#715

I have a Corsair K95 like that one, and like it well enough, but if I had to do it over again I would have picked something with switches that had a more obvious tactile response. I ended up putting O-rings under the keys, which reduces their travel a bit. And just now I noticed that the LED under one of the macro keys has died. :-( Hmm. I may have to look up the warranty.


#716

Having LED died is one of my fears of mechanical keyboard hobby. I think I need to learn soldering!

In case any of you feel brave, here is a good guide https://geekhack.org/index.php?topic=66861.0


#717

I watched a video for this K95 with the red keys and it looks harder to type - is that what you mean, Papageno? I like to type, so would O-rings help that? I don’t know a lot about O-rings, other than it seems like it would be a pain to install them?


#718

They are time consuming to install, but I think the theory is that in reducing the travel, it speeds up your typing (given that there is basically zero tactile response with the Cherry MX Red switches). As a side benefit, it makes the keyboard a bit less noisy.

One caveat: if you do install the O-rings, make sure they’re fully seated on the keycaps or you’ll get missed keystrokes–that happened with my comma key for a while and I thought maybe the switch was defective till I checked it.


#719

O-rings are often used to reduce noise. On Cherry keys, there is a faint-to-loud sound when a key is fully depressed to its maximum extent. How loud it is depends on whether or not your keyboard has a metal backplate and what metal it’s made of, plus things like the natural dampening effect of the case.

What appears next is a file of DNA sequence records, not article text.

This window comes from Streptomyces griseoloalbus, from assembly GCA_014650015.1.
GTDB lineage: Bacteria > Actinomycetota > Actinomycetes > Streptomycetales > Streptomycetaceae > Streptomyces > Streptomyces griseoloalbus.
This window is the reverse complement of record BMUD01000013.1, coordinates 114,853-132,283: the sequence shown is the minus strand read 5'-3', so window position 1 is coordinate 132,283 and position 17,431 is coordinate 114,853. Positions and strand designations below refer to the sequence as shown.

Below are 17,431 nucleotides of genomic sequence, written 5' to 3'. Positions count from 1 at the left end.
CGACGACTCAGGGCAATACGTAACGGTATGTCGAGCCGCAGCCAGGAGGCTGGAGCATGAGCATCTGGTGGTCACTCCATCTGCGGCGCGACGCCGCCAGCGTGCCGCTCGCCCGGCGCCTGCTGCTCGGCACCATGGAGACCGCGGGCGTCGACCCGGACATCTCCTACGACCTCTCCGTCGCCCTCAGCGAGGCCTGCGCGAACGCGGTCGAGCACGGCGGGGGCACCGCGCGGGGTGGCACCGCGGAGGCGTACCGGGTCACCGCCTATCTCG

Anyway, the o-rings are soft rubber, which make almost no noise when squished between the keycap and the keyswitch, and which stop the keycap from depressing that last millimeter or so and hitting bottom.

This also does have the effect of shortening the total travel. Some folks find the deep keywells of mechanical boards somewhat off-putting (compared to the relatively shallow travel of most rubber domes), so having a higher “bottom” can be pleasant for them.

Finally, o-rings soften the blow of landing. How much they do so depends on the hardness of the o-rings you buy–the softer, the squishier the landing.


I think some folks see MX Reds as hard to type on as they are very light compared to most keys you see. It takes very little pressure to start them moving, and unlike a tactile keyswitch like Browns, Blues, or Clears, they have a linear force measurement, so it never gets very hard to keep them moving and there’s not an obvious “bump” where pressure grows then gives way suddenly. As such, some people with a heavy resting posture for their hands might find themselves pressing keys accidentally until they get used to it. (You only need to depress a Cherry MX switch about halfway down the stem to actuate it and have the PC recognize the key)

Of course, compare this to MX Blacks, which have a very heavy actuation force and take quite a bit of pressure to bottom out. That’s nice, insofar as they tend to be quiet unless you’re a very heavy typist (no “click” midway through, like with MX Blues, and it’s so hard to bottom them out that you rarely get the “thock” from that, either), but on the other hand, I found them very tiring to use for long sessions (I used them at a job with an absurd amount of typing). Of course, the same is true for me and buckling springs, which is why I haven’t bought a Unicomp or a Model M from eBay. . .


#720

Oh, okay, cool - thanks for the info (both of you guys)! I don’t have any O-rings on order, so I’ll give myself some time to acclimate to the new keyboard and if I decided O-rings are a thing I should try, I’ll get some (they don’t look very expensive).

Now I’m imagining the keys working like a sea of tiny bobble heads, just brushing my fingers lightly over them will set them all to jogging up and down, here and there, like an army of tiny puppets manipulated by a meth addicted puppeteer, for some reason.